In May this year, the government suspended the use of 22 social media and messaging platforms in Kashmir for a month. Skype was one of the messaging services banned. This put Mehraj Din through great trouble. Shortlisted for a summer programme at Istanbul, Turkey, this scholar of Islamic Studies at Kashmir University, had to appear for the final interview via Skype. “The ban could have ended all my chances to get selected had the organisers not agreed to an audio interview considering the ground situation here,” says Mehraj, who is currently compiling his dissertation for the university. “I have a deadline to meet, but repeated shutdowns have affected my work,” he says. “This a punishment from the State.

Full libraries, half studies

When home and mobile internet connections are snapped, the state government’s e-learning initiative in public libraries provides some respite. Mehrosha Rasool wants to secure an MBBS seat through the NEET competitive exam. She visits the SPS library in Srinagar religiously to access the study material that has been downloaded and made available on computers. The 17-year-old resident of Nishat in Srinagar says libraries are useful since one never knows how long the internet services at home will stay stable. Irshad Ahmad, another student utilising the facilities at SPS library, says he moved to Srinagar from Pattan town of north Kashmir because “this facility of accessing education material is not available at the library in my tehsil.”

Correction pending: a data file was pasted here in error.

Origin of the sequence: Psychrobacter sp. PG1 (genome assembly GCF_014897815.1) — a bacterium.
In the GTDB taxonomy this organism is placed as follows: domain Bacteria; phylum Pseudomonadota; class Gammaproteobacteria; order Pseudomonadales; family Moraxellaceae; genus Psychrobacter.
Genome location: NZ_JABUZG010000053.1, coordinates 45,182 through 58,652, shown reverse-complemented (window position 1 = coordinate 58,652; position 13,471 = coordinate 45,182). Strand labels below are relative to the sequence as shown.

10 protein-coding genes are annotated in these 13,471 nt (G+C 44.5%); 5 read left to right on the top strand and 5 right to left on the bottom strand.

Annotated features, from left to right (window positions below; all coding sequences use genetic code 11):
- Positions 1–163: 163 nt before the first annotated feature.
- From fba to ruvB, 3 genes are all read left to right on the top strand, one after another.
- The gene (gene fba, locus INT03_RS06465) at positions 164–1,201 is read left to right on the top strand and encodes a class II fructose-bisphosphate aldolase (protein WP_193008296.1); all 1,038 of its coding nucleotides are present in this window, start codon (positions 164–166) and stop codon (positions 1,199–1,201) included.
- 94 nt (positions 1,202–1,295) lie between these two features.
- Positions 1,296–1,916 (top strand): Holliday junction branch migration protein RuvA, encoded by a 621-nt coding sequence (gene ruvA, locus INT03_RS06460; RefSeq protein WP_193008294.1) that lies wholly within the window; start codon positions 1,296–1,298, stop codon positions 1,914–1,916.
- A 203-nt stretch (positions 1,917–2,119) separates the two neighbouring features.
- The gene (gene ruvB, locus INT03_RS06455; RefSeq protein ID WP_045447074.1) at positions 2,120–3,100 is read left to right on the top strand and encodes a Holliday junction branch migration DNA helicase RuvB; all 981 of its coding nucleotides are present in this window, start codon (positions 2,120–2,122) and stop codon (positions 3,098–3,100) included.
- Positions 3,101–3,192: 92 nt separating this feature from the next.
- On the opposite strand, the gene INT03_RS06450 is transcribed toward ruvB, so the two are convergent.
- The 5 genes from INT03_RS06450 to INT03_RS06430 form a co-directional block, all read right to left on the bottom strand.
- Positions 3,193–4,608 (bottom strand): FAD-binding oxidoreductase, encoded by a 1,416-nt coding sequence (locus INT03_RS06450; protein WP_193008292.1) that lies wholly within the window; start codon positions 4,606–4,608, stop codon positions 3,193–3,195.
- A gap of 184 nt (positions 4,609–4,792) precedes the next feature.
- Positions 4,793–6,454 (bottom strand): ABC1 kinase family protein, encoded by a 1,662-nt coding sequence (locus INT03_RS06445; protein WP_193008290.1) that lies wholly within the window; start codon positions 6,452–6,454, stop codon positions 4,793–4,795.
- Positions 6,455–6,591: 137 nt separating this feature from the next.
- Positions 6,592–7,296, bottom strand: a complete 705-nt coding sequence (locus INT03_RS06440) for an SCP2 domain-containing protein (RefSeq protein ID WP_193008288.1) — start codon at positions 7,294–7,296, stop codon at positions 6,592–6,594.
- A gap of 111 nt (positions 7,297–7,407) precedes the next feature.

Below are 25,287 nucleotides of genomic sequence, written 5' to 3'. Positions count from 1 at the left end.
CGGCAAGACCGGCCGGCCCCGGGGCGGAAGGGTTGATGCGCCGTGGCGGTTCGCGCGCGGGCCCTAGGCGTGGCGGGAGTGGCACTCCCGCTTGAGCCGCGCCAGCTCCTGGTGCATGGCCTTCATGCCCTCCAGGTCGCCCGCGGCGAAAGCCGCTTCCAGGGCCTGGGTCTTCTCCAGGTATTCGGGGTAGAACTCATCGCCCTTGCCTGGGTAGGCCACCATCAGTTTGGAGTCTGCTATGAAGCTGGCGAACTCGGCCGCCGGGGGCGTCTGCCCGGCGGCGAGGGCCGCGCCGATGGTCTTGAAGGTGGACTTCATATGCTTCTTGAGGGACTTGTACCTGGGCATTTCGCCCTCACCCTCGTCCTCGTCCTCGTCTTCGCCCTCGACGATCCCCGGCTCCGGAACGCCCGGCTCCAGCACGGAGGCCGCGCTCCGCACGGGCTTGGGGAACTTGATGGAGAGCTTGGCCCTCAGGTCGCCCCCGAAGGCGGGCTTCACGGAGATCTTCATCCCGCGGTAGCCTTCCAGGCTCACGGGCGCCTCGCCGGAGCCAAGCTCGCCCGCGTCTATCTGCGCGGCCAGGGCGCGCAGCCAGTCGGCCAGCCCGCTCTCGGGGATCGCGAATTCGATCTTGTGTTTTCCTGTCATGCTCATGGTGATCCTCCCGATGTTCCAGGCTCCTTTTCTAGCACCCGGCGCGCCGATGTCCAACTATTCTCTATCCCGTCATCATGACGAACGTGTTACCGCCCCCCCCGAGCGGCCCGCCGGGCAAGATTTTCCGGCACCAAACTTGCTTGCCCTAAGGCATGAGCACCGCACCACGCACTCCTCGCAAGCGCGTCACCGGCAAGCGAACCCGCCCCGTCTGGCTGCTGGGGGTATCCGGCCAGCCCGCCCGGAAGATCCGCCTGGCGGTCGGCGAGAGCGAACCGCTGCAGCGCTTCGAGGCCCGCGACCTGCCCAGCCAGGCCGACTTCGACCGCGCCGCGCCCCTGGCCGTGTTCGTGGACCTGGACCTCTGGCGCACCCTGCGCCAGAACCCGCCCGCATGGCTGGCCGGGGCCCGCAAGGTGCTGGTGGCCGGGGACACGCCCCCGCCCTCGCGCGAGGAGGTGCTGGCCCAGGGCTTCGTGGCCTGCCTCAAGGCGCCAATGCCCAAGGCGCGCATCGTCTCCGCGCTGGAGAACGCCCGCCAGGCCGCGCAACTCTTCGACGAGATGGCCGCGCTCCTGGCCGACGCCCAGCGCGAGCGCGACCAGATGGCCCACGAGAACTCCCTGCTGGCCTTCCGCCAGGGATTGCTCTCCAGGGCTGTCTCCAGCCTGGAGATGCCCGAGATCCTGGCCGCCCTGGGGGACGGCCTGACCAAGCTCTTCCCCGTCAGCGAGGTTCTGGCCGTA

Most prominent libraries in Srinagar have computers and tablets for students’ access, “But the rooms often become overcrowded as hundreds of students have registered at the libraries for internet facilities,” says Mehrosha.

Schools in the Valley, meanwhile, rely on traditional means in the absence of the e-learning systems. Javaid Ahmad Wani, a political science teacher from south Kashmir’s Anantnag, believes that with little time in the year to even complete the basic syllabus thanks to frequent and sudden school closures during periods of unrest, supplementary e-learning is a distant possibility. Even when teachers and students do have access to these resources to stay updated, internet shutdowns make them unreliable. Therefore, teachers and schools stick to conventional means. Javaid admits that he has himself lost opportunities to an internet shutdown. “I could not submit the form for the main exam of the J&K public service last year because there was no Internet,” he says.

Students in Srinagar’s SPS Library

Curbs pinch civil service aspirants

Many among the civil service aspirants are dependent on the internet for preparations. Anees Malik, a resident of Shopian, is preparing for the civil service exams. “I cannot afford coaching, so I rely on the internet,” he says, especially for mock exams and previous question papers. “In such a situation, losing connectivity almost every other week is the worst thing to happen.”

Sakib Wani, a Kupwara resident who is currently studying chemistry in Uttarakhand, notices a marked indifference in Kashmir to using online resources. “Those applying for scholarships and pursuing higher education may be using it but not to the extent that students in other states of India do it,” Sakib says. He believes that the repeated internet ban could be a possible reason for students to not opt for online educational resources. With colleges and schools shut for weeks during conflict periods, the internet could have been a great way to continue education formally and personally, but the repeated shutdowns have closed that door of opportunity too.

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Aakash Hassan is a Srinagar-based freelance writer and a member of 101Reporters.com, a pan-India network of grassroots reporters. Photographs by Aakash Hassan.

Cross-posted here with permission under the CC BY-ND 4.0 license.